The same idea was continued by Daniel Kotsjuba, who spoke about universal design. When building products and physical environments in a way that includes everyone by excluding the barriers, then there is no particular need for worrying about accessibility later.

I remember a passionate discussion with a friend who works as an architect. She was angry because the public discussion of bike roads is mainly about bikes. The problem is more comprehensive. Better pavements are needed for everyone who is not in the car. Wider sidewalks and flat pavement stones are needed not only for bikes but also to mothers with trollies, older people and blind people with walking canes, tourists with luggage, small children with their scooters. It would help everyone as it would be the universal design.

Accessibility and universal design are foremost ethical but also a smart move from a business perspective.

So far I have never conducted any research on the accessibility, although it has been in the back of my mind for quite some time. It really is a topic where I would like to get some experience and more in-depth understanding.

UX Charlatans

Martina Mitz presented herself as a UX psychologist, and honestly, I have no idea what it means. It´s a bit ironic as she was talking about how the field of UX is without any explicit rules and the job titles don´t always reflect reality. How to know who is a specialist when there is no clear career paths and no clear educational paths before one can call themselves UX-something? Indeed, I am one of those examples myself – a former theatre critic with a sociology degree converting herself into UX researcher. What to think about it?

Slide from Martina Mitz: Current state on the UX market

As a psychologist, she has put a diagnosis to many people out there – UX charlatan – and was explaining the symptoms of how to recognize it. From time to time, everyone slips into some of those. It gets problematic when there are several symptoms present in one person, and it seems to be a pattern, not a temporary slip triggered by a bad day


  1. Only the users matter – In this case, the business needs are ignored, and the person is stuck in research. There seem to be no clear deliverables.
  2. Do what the business wants – The person is only delivering because (s)he cares about their career. “Users are stupid anyway and don´t know what´s right for them.”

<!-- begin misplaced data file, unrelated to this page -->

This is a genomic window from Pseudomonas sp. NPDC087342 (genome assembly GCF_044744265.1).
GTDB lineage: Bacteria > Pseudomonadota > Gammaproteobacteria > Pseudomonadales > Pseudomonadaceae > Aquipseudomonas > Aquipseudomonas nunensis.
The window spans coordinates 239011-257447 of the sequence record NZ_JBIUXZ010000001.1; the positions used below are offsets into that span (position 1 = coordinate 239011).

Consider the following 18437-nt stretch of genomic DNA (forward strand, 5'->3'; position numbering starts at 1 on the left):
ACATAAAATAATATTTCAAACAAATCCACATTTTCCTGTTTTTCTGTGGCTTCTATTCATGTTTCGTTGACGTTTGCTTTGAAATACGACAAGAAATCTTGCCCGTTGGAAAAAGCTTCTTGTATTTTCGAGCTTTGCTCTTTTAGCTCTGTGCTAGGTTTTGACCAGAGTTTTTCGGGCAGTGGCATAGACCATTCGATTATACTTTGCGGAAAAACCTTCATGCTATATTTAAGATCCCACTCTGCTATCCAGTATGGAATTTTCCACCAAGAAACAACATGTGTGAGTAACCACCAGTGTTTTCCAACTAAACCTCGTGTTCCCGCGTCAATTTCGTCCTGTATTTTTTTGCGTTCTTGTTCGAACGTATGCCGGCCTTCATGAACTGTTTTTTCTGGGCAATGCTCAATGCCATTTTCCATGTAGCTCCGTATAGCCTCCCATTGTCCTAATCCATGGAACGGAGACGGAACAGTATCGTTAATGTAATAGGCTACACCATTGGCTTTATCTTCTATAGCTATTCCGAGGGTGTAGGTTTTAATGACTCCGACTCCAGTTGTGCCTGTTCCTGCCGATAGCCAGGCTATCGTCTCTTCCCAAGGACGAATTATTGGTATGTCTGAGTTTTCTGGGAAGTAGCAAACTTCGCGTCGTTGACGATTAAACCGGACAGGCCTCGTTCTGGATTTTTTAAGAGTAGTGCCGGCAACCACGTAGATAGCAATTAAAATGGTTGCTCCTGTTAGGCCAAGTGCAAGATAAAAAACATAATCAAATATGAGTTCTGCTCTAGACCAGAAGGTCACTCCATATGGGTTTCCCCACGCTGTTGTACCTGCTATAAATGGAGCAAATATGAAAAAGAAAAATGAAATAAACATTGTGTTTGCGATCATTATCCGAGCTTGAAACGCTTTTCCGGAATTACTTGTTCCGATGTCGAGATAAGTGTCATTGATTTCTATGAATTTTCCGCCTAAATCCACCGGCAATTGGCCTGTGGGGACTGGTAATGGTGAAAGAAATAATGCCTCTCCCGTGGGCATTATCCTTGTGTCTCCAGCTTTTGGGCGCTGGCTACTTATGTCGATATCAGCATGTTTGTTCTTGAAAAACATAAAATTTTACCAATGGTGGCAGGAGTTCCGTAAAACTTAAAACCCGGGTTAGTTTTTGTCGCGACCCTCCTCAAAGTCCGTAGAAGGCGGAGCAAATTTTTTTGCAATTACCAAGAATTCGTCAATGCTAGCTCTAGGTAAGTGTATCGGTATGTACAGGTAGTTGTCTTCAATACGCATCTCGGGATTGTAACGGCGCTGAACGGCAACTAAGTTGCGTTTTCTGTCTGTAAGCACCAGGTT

3. Know-it-all – No research is needed because the answers are there! The person is providing solutions before (s)he understands the problem.
  4. Sweet talk – Saying things that sound right but when dug into then there is not much meaning or proof behind. To be believable one must share the struggles and fails as well, not only the pink cotton-candy talk.
  5. Mask it with jargon – Shooting buzzwords and having a focus on “What?” rather than “Why?”. Feels experty when no one understands what is being said. Paradoxically the value of the proposed idea is not seen either when it is presented in an unrelatable jargon.
  6. Pass the ball – This charlatan is good at delegating the responsibility to others. They can´t say “I don´t know” and they are smoothly fishing for ideas to back up their lack of competence. Pro trick, in this case, is to ask about their opinion when you spot them in using your brains to do their work.
  7. UX is about the tools – This type is in love of methods and is thinking about “How?” not “Why?”. They have outputs, not outcomes.
  8. UX is just digital – “Our responsibility is only the website” is a common symptom. The whole ecosystem matters, because even with a perfect webpage, the experience can still be dissatisfying.
  9. I can do it too – The type who starts asking for recognition without knowing much and arguments based on a feeling. Not knowing what the X stands in the UX. “As long as it´s done right, it doesn´t matter whose idea it was.” You win when these people are quoting you and suggesting your ideas as their own.

What to look for as a sign of not-charlatan: comfortability in dealing with uncertainty and a curious mind asking questions and making sense of the situation before rushing into solutions.

Slide from Martina Mitz: What qualities do great design-thinkers share?

Aesthetics and context

  • “Content is the king, but context is the kingdom” – Eric Reiss. A shared frame of reference has to be established to make decisions. Once again it brings the book “Factfullness” to my mind (I really-really urge to put it in your reading list). One idea from there is that in order to understand a number you have to have another number to compare it to.

The last presenter Timo Kiuru was an advocate of aesthetics, which was manifested in the way he had composed his presentation. As a former theatre critic, it was funny to see how he had directed the culmination of his performance with music in a way that could get people to stand up in ovation if it weren´t Estonian audience. Call it engagement or clever manipulation with senses, as you wish.

I agree that aesthetics provides experience, but I also believe that aesthetics is not more important than usability and usefulness. I don´t think that beautiful design is a feature, but I agree that the feature could look stunning. Beauty helps to sell when it also conveys some more value in it.

  • “What matters in life is invisible, but we use visuals to make sense of the invisible.”

  • “Your own experience is the only thing you can trust.”

  • 80% of businesses believe that they provide excellent user experience, and only 8% of customers agree with it. The gap is huge.

Timo´s core idea was beautifully framed:

When a customer comes to you, then it´s like saying “I love you”. They expect from you to say “I love you too” with your actions. What is your response? How are you saying “I love you too”? Furthermore, for excellent user experience, the business should say “I love you even more”.

See you at WUD Estonia 2020!